But then you include the Urfaust members’ personas outside of their albums, and the match is even better. VRDRBR and IX are rather known for their love of booze, and let us count the ways. Several pics on Facebook show either the two of them in some state of alcoholic revelry with friends or just closeups of their chosen beverages. Their current promotional pic on Metal-Archives was shot in what appears to be an old wine cellar (that could easily be seen as a very isolated spot ripe for some cabin fever), posed behind an arrangement of items that includes not one but two bottles of Gordon’s (one for each Urfauster, no doubt). One of their lyrical themes listed on that same archive is simply “intoxication” and they have a compilation titled Compilation of Intoxications. They even have their own brand of gin named after their most recent album Teufelsgeist. So yeah, the boys like boozing to a backdrop of artistic beauty, and it’s not hard to imagine them getting plastered with the Thomases.

Both musically and drunkenly, Urfaust and The Lighthouse are a match made in some sort of maniacal heaven that constantly reeks of juniper berries. [ZACH DUVALL]

Go stir crazy with The Lighthouse on Kanopy.
Der freiwillige Bettler on Bandcamp.

MOVIE: VFW (2019)


Halloween is the time for horror, of course, but there’s also a sizable kitsch factor that comes with both, camp and fear entwined to create devilish delights that are spattered in fake blood and covered in faux gore. The tale of a team of world-weary veterans just trying to celebrate one old-timer’s birthday in their rundown bar in an even more rundown part of town, VFW is awash in blood and guts, as old men and gang members duel to their deaths with power tools and pistols and pool cues and pointed stakes and anything else they can use to sever limbs and smash skulls. As arterial spray hits the walls and the floor and the camera, it’s impossible not to get swept up in the killing spree, some gleefully maniacal murderous impulse within catching hold and bringing a smile to your face. It would be horrific if it wasn’t so goddamned fun. It’s a throwback to earlier grindhouse cinema, a simple plot with one-dimensional heroes and bad guys who exist solely to be impaled or shot or decapitated or [insert violent act here].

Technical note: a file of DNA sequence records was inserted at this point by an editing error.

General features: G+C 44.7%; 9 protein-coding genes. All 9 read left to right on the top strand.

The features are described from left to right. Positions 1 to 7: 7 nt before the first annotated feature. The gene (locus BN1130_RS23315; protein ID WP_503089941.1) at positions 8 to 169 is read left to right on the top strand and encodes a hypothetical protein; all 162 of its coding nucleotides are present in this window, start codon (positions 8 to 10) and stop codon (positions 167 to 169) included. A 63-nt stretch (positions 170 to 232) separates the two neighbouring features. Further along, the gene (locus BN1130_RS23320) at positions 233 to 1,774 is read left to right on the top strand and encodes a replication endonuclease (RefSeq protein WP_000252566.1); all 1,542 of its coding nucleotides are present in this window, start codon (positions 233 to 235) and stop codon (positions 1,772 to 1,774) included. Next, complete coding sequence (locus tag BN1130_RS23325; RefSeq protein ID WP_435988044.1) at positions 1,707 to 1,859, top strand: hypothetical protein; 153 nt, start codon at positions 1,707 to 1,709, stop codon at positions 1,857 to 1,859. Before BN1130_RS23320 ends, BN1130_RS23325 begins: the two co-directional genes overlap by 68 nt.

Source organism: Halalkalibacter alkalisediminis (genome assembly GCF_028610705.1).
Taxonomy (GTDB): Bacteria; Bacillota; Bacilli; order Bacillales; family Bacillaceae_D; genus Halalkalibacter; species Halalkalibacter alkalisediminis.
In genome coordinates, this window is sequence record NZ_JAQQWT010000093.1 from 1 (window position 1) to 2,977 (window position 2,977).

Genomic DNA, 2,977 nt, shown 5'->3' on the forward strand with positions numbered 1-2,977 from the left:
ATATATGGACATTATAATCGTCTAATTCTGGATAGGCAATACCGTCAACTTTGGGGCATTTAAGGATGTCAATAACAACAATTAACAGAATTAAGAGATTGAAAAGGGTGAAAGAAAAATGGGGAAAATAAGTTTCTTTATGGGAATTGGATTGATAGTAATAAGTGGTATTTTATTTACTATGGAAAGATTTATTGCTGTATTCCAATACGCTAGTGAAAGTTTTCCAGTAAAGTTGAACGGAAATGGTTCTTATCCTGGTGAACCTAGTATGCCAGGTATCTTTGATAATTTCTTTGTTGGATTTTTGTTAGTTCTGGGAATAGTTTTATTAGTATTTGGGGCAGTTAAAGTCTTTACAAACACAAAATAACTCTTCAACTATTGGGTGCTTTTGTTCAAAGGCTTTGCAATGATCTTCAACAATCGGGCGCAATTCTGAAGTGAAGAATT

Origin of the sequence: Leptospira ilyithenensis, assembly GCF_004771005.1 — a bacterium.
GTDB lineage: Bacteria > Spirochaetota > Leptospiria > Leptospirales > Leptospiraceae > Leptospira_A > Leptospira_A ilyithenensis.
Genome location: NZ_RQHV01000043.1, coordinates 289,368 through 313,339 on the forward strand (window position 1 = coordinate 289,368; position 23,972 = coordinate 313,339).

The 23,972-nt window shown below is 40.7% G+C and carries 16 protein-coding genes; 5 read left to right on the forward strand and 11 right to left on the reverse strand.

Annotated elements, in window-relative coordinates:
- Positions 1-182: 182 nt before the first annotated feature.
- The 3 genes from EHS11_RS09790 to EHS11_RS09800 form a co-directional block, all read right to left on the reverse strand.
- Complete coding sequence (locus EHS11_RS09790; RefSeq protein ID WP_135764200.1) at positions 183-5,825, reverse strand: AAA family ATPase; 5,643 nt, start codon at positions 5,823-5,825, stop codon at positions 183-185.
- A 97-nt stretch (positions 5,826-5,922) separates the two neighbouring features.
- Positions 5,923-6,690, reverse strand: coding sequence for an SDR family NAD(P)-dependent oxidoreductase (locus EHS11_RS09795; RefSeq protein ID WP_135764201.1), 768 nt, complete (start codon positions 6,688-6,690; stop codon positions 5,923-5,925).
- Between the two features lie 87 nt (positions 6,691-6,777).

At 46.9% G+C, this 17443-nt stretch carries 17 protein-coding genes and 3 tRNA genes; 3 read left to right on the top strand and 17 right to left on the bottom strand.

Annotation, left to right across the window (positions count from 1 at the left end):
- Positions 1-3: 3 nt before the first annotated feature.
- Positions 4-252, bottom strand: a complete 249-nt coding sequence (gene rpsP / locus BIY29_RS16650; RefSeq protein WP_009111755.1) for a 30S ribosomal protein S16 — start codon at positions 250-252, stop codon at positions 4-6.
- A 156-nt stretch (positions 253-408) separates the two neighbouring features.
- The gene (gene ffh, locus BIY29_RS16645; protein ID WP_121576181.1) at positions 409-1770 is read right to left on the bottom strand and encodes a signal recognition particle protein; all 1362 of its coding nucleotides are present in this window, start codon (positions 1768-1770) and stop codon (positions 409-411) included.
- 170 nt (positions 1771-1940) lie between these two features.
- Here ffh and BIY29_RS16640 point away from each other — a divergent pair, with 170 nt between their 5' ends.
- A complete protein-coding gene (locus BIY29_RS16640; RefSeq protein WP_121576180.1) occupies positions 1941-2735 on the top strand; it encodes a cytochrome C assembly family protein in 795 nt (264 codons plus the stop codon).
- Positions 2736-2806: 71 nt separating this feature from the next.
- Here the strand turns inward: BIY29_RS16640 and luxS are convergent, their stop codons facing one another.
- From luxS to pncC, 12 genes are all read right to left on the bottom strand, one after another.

And like that film and the old-timers within it, our intrepid heroes in Exhumed are also throwbacks to a certain by-gone gore-spattered age, taking the blueprint of Carcass and Impetigo and Repulsion and revamping it for the post-millennium age. All Guts No Glory was the first album in Exhumed’s second act, seeing them become a tighter, a touch more melodic, a lot more thrashing outfit, moving further afield from the pure-goregrind stylings of their earliest efforts. It’s a slice-and-dice affair, all exhilarating bloodsoaked and furious death / grind, and like everything Exhumed, it’s just so… goddamned… fun. (And hey, extra-special shout-out for the awesome song title “So Let It Be Rotten… So Let It Be Done.”)

Imagine fighting for your life in some godforsaken jungle, only to come home and find yourself decades later fighting for your life in some shithole rat-trap bar. It takes guts, I would say… eventually, it seems to take all of them. And there’s no certainly glory, unfortunately, in bleeding out in a VFW parking lot, no matter which side you’re on… [ANDREW EDMUNDS]